No tresses, horned helmets and double axes go without saying, but a few things to focus on should be mentioned:

  • By all means anachronism should be avoided. Vikings cannot wear 16th century Spanish helmets, as they do in The 13th Warrior. Pekin ducks that waddle around in Pathfinder were not introduced to the Americas until 1873.

  • The language has to be treated carefully. Be it Old Norse or any other dead or even non-existent language, it should be handled carefully; it is disgusting when people take a passage from Caesar and say it is a medieval charm. Inviting Paul Frommer to design a language for Na’vi people in James Cameron’s Avatar is a very good example of responsible approach.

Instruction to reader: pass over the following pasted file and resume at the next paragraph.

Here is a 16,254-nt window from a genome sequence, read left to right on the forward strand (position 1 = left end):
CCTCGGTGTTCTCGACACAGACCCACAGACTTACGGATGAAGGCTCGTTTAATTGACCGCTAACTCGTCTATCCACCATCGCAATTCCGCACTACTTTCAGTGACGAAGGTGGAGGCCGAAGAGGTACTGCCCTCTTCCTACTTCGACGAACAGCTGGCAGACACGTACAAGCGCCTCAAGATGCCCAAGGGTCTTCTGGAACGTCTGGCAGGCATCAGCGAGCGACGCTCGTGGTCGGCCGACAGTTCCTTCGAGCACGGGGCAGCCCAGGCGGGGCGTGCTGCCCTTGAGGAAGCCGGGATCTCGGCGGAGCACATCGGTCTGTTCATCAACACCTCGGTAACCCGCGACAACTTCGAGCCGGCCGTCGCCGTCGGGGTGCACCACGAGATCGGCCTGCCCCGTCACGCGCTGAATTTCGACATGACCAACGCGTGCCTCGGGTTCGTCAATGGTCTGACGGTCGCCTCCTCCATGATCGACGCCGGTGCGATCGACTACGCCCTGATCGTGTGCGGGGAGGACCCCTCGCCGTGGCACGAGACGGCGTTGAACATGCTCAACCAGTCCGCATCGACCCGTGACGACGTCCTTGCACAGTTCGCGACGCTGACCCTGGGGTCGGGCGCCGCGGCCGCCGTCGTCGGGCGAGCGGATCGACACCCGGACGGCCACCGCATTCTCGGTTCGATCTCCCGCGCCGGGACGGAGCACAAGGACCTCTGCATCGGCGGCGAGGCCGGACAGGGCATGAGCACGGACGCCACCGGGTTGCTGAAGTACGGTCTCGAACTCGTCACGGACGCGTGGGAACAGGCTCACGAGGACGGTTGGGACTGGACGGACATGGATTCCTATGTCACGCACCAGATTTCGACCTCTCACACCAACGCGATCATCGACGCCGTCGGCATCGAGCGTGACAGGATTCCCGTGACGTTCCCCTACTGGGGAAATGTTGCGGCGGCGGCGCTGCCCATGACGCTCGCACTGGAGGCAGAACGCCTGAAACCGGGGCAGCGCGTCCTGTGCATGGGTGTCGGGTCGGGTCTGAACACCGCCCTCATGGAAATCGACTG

• Both fantasy and mockumentary do not seem to be justified in a good Viking movie; demonic Vikings in Pathfinder look like Nazgûl from Jackson’s The Lord of the Rings. Vikings in Valhalla Rising look real but the film is just boring.

Would you like to state what you expect from Mel Gibson’s forthcoming Viking movie? Do not hesitate to leave comments below.

Photo courtesy Steve & Jemma Copley. Used under the Creative Commons Attribution-Share-Alike 2.0 Generic Licence.

55 comments… add one
  • Tracy

    I love Norse Mythology so I’m looking forward to seeing is but stay way from sterotypes! That will give bad press about the movie. Hope it as some awesome specail effects and starring Leonardo DiCaprio? It wil be good!

    • Viking Rune

      I love Norse mythology, too.

  • Kevin H